Melvin Brees
Farm Management Specialist
University of Missouri Extension




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Please send your comments and send suggestions to Melvin Brees, Farm Management Specialist, University of Missouri Extension, #1 Courthouse Square,  Fayette, MO 65248, call 660-248-2272, or send messages by e-mail to:
October 6, 2000


You won't find "decommoditification" in the dictionary and my word processor's spell-check doesn't recognize it either. It is a term I heard recently to describe what is occurring in agriculture. The speaker described "decommodification of agriculture" as the process of moving away from producing bulk commodities.

Most of our agriculture production has been commodity based--corn, soybeans, wheat, cattle, hogs, etc. An individual farmer's production is not differentiated and can be mixed with others; a bushel of corn is essentially the same whether it's produced in Missouri, Iowa or anywhere else. Product characteristics are defined by standards such as #2 corn or choice grade cattle. Commodities are priced based on these standards.

Commodities are transportable in bulk and can be sold in central markets that are described as being transparent. Central markets allow easy price discovery, by open bidding, and market information reporting. Anyone can get current price and market information by listening to or obtaining daily market reports.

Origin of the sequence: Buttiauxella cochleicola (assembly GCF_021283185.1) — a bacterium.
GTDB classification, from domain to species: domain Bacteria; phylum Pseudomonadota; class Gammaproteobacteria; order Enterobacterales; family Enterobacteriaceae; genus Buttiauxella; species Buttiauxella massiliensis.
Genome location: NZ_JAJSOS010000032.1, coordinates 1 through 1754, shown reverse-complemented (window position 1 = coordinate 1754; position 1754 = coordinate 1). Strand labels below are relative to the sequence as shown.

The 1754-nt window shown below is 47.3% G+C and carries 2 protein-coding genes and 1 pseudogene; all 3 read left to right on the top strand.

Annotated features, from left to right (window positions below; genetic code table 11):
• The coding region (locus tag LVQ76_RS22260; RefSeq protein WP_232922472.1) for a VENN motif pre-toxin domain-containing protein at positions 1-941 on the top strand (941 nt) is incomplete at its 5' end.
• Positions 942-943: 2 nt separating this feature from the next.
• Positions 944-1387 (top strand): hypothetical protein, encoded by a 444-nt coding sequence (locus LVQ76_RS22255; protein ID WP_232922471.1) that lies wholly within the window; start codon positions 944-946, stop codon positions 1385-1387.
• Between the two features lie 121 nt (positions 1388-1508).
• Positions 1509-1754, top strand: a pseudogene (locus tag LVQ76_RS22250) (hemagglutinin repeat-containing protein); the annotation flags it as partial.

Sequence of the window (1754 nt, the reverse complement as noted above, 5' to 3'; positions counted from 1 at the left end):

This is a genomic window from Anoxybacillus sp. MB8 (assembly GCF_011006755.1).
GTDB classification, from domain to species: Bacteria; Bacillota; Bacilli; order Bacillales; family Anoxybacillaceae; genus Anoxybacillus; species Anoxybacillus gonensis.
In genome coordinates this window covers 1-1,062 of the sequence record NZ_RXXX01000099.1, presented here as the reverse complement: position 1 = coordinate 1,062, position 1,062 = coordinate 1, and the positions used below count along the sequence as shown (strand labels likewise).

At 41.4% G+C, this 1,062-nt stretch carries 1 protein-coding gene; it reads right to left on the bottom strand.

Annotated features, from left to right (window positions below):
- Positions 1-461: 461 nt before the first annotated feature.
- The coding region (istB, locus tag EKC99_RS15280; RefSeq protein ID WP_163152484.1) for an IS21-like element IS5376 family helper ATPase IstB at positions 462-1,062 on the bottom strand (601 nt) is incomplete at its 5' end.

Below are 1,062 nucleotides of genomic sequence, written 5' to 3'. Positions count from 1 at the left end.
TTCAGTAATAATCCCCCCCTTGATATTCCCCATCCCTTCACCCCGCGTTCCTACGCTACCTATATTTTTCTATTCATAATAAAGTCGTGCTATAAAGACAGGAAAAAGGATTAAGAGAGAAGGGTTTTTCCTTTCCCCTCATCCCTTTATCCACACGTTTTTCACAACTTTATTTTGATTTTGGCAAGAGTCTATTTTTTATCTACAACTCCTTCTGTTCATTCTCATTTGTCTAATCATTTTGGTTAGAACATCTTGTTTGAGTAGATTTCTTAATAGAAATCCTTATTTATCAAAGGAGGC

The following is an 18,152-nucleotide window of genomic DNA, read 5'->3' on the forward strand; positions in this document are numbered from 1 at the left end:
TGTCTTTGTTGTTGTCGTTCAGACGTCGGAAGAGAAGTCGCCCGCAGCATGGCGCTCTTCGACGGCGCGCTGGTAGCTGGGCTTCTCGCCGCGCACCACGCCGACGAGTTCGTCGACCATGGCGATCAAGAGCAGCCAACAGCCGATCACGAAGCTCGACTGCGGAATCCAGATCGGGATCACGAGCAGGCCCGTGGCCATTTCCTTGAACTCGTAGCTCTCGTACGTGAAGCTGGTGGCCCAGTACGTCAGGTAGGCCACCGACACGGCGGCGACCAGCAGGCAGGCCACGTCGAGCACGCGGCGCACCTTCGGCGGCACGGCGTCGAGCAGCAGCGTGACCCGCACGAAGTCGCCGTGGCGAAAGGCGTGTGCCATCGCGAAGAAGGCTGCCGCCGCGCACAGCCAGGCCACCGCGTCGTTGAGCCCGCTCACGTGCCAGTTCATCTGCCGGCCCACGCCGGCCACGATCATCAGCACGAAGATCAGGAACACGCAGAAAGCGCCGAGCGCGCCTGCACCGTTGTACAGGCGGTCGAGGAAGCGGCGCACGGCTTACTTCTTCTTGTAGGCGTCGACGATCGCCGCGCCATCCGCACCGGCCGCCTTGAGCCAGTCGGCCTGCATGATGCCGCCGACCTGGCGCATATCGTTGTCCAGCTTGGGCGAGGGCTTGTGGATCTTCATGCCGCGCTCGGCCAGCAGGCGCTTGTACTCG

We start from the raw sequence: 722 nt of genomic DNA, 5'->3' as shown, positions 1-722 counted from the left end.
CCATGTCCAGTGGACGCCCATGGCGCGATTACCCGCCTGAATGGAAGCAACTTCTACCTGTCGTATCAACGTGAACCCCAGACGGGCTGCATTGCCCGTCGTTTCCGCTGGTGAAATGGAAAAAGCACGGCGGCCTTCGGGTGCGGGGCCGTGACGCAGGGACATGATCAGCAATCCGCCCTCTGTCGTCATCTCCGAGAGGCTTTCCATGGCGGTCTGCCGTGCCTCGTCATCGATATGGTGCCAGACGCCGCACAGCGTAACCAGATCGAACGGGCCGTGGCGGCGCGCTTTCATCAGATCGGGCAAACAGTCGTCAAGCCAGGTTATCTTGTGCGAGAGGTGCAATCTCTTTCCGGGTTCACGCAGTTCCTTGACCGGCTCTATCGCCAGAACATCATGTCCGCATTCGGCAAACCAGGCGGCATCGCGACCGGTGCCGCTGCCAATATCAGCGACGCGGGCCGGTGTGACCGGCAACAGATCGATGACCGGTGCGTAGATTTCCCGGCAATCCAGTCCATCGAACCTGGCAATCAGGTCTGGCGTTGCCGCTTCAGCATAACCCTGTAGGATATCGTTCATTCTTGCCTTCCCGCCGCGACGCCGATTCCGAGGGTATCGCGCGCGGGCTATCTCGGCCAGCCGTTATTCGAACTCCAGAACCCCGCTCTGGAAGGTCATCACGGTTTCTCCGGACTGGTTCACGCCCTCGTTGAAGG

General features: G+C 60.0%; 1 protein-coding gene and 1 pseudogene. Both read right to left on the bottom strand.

"Decommodification" suggests farmers will move away from independent production and marketing of bulk commodities to an interdependent role in production or product chains. These chains will consist of input supply, production, processing and marketing of products to consumers or retailers. Farmers may become subcontractors in this production chain or they may organize added value businesses to participate in part or all of the product chain.

This could lead to entirely different methods of marketing production. Already many grain and livestock producers are involved in added value marketing. Identity-preserved grain contracts have provided premiums and livestock have been sold on grids to gain premiums over base commodity prices. However, the move away from a commodity-based agriculture could result in a less transparent market. For example, the low percentage of hogs currently sold in cash markets suggests that this market may not represent the "real market" and basing a contract on it may not result in a "fair market price." Among suggested alternatives is a "cost plus" contract for a price that offers a return above the cost of production. A similar pricing situation occurs when producers organize added value production cooperatives or businesses. The farm production becomes an integrated part of the total consumer product process and a cost item to be recovered instead of a product to be sold.

Knowing the cost of production has always been important to commodity marketing, "decommodification" would make it essential! Whether negotiating a contract or adding value to produce an end user product, you might no longer make decisions based on what the central markets offered. It will be necessary to negotiate or determine a price that will recover cost and offer profits while meeting consumer demand. This represents big changes in the way we manage and market farm production. "Decommodification," something to think about as you spend the remaining long harvest days sitting in the combine cab. --Melvin

University of Missouri ExtensionDecisive Marketing - October 6, 2000 -- Revised: April 20, 2004